Martin Guptill’s form with the bat could be key to the Black Caps’ hopes of adding the T20 crown to their trophy cabinet.

DAVID GRAY/PHOTOSPORT

Martin Guptill’s form with the bat could be key to the Black Caps’ hopes of adding the T20 crown to their trophy cabinet.

3. New Zealand (2-1)

It’s been a decidedly mixed bag from the Black Caps in their three Group 2 matches, with that near-perfect dismantling of much-fancied India sandwiched between an unconvincing display against Pakistan and a much-closer-than-expected victory over minnows Scotland.

But when Kane Williamson’s side get it right, they are very good indeed, as India discovered in Dubai when they were ruthlessly taken apart by a team with a clear gameplan executed to perfection.

With rank outsiders Namibia up next, New Zealand are likely to face a winner-takes-all showdown with Afghanistan in Abu Dhabi on Sunday. It will be a tricky test, but one that the Black Caps should come through to set up a likely semifinal with England.

South African captain Temba Bavuma’s understated leadership has helped the Proteas rebound into playoff contention.

Aijaz Rahi/AP

South African captain Temba Bavuma’s understated leadership has helped the Proteas rebound into playoff contention.

4. South Africa (3-1)

The Proteas bounced back from a tight opening loss to Australia to reel off three straight victories and put themselves in semifinal contention. It’s been a hugely impressive turnaround, particularly after star man Quinton de Kock’s refusal to take the knee threatened to destroy their already fragile team harmony.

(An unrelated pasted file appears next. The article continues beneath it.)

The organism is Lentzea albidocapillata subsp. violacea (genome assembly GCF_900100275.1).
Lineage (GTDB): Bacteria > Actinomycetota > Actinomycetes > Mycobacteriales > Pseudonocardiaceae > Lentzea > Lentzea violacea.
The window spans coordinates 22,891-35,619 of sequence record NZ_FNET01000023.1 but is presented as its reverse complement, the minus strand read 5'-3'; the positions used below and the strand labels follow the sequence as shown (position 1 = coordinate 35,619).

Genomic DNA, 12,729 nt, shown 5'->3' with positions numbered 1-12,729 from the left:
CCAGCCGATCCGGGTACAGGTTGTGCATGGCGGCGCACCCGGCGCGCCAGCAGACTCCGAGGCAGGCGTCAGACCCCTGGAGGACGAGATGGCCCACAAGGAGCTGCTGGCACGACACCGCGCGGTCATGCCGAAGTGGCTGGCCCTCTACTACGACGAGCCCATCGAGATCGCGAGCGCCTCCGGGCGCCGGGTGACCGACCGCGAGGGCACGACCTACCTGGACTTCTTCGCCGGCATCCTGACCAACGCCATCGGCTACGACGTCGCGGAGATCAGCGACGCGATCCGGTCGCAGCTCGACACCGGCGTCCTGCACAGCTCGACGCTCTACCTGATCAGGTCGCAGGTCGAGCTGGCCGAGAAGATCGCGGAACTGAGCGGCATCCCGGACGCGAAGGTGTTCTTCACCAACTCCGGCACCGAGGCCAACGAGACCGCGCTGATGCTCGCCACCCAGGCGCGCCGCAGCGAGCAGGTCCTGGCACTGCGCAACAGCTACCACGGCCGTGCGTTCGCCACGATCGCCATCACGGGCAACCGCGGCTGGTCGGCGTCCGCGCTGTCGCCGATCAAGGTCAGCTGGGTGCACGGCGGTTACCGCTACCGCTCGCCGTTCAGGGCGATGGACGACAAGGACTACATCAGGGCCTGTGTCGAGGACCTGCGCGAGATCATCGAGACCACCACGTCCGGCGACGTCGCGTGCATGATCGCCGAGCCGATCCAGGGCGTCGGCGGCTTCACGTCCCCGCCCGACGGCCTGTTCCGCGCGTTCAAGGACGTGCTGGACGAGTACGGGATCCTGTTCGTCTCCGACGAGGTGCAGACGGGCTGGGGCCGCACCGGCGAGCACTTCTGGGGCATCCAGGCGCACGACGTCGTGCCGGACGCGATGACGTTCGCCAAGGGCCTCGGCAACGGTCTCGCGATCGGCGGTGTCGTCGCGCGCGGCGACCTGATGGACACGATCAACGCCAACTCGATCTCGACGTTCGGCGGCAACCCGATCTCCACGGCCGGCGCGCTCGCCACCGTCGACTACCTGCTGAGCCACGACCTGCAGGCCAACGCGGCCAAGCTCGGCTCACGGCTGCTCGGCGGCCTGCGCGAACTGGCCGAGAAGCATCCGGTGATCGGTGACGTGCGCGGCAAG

De Kock subsequently apologised for his bewildering stance and South Africa have looked a capable side since thanks to captain Temba Bavuma’s understated leadership, hammering the West Indies and Bangladesh and edging a nailbiter with Sri Lanka.

A win over England in their final fixture would almost certainly guarantee a spot in the last four, though net run rate may yet come into play in a tight group.

David Warner and captain Aaron Finch run between wickets during Australia’s comfortable victory over Sri Lanka in Dubai.

Aijaz Rahi/AP

David Warner and captain Aaron Finch run between wickets during Australia’s comfortable victory over Sri Lanka in Dubai.

5. Australia (2-1)

Will the real Australia please stand up? At their best, Justin Langer’s men are a match for anyone, swatting aside Sri Lanka with ease thanks to a blazing opening partnership between David Warner and skipper Aaron Finch.

But more often than not, they flatter to deceive. They sneaked past South Africa in their opener chasing a tiny total and were flogged by England by eight wickets in a brutal reality check to their title hopes.

On paper, Australia have one of the most talented squads at the tournament, yet they often look like a team in search of an identity. Still, they ought to overcome the West Indies and Bangladesh to make the semifinals – though you wouldn’t be your house on it.

Afghanistan tweaker Rashid Khan looms as a dangerman for New Zealand when the teams meet in Abu Dhabi on Sunday.

Aijaz Rahi/AP